Question:  Tell us about the other books in your series.

Answer:  Death in Her Face is the third in the Lauren Atwill, screenwriter, series. The first novel, Star Struck Dead, won a Daphne du Maurier award and was nominated as Best First Mystery by the Romantic Times. It’s the story of a tangled web of blackmail and murder, and it’s the story of how Lauren met Peter. Lauren’s second adventure, A Good Knife’s Work, takes her to New York City and into the world of a 1940s radio mystery program, where reality is created by sound alone. It’s all about deception, even after the microphones are turned off, and Lauren must peel away layer after layer of lies to solve the killing of a friend. 

Question:  What are you working on now?

Answer:  My fourth Lauren mystery. I haven’t settled on a title yet. It’s due to the publisher at the end of the year, so I’ve had my head down and am writing like a maniac. Lauren is loaned out by Marathon Studios, where she’s spent most of her career, and she’s loaned out to what she considers a second-rate studio! She’s not one bit happy. She’s thinks the head of Marathon has done it because he’s superstitious, to test whether it’s true that, when Lauren signs on to a movie, somebody gets killed. Then somebody gets killed. Then…the body disappears.

Question:  What made you start writing?

Answer: I can hardly recall a time when I didn’t want to write, so it’s impossible to say what made me start. I think writers just can’t help themselves. But at some point when I was young, I decided that, although I dreamed of writing professionally, I wasn’t good enough to even think about a career at it. Partly this was because I was terribly, terribly shy and insecure. But I also think a contributing factor was the reaction my writing got in school. When we were given creative writing assignments, I’d write a romantic mystery, but the teachers were looking for “literary” writing. I mean, mysteries? They weren’t “serious” fiction. And I’m afraid the system didn’t give encouragement to writing that wasn’t “serious.” When I think of the overwrought prose I had to listen to in class being read aloud as examples of what we should all aspire to…  I wish I’d known then it ain’t necessarily so.

So perhaps the question is why did I start writing again?

Two things happened, several years ago: 1) My husband, David F. Nighbert, began working on his first novel, and I saw how it was done, and I began to think maybe I should give it a try; 2) I had dinner with a friend from college days, and we had a bit too much wine and started talking about the romance novel we ought to write. It was just in fun. But later, I thought, why not? I decided I would not end up at 80 full of regret that I never gave writing a chance. So I wrote the book. It took six years. And it’s sitting in a file cabinet in my attic. It’s too long and has some other challenges—all the mistakes of a first book. But I started toying with another idea, about a screenwriter in Hollywood in the golden age of film, who gets herself into some very big trouble and can’t go to the police. That book was Star Struck Dead.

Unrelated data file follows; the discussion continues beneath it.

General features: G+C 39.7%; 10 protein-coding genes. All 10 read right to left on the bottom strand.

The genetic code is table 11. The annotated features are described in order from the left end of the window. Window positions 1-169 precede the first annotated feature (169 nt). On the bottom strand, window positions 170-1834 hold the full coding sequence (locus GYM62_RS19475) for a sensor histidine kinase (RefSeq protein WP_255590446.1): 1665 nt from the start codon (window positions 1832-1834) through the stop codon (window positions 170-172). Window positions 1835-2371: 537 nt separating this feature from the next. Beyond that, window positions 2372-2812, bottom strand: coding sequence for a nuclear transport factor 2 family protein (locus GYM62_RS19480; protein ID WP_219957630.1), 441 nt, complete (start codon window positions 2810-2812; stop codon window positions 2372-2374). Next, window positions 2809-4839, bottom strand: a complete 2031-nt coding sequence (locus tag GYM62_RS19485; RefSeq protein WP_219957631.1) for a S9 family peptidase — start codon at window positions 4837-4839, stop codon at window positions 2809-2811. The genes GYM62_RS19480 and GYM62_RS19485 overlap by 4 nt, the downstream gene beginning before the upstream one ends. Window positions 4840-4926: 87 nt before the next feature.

Question:  What advice would you offer to those who are currently writing novels?

Answer: Finish the book. I meet an amazing number of new writers who are worried about marketing their books and they only have 100 pages finished. Finish it, leave it in a drawer for three months (no peeking) and then take it out, re-read it and rewrite it, and rewrite it, and rewrite it.

Carve out time to write. Set yourself a schedule of some sort. Don’t wait for inspiration. I think sometimes we do a disservice to new writers by talking about how our “characters just took over” while we were writing. Without that comment being explained in much more detail, it sounds as if there’s some magic out there and one morning you’ll wake up with an idea, and the book will just write itself. It won’t.

Question:  Where can readers buy your new book?

Answer: Death in Her Face was released in October, and you can buy it now, online or in stores. A terrific holiday present (it takes place around Christmas in 1946!). If you order a copy of the book to be shipped to you from Mysterious Bookshop in New York City, I’ll sign it for you! My office is not that far from the store.

Sheila, thanks for being our guest author today. Anyone who would like to comment is
welcome in this forum. Sheila will be coming by to read and respond.

20 comments:

Winnie said...

We have enjoyed the other books in your series, and am looking forward to reading the latest. Your characters are very engaging and interesting! Looking forward to your signing at the Mysterious Book Shop! Highly recommend these books to everyone.

Sheila York said...

Thanks! Yes, the book launch party got delayed by Hurricane Sandy. We'll be down at Mysterious on Wednesday, December 12, 6-8p. For those in the New York area, please join us.

Mark said...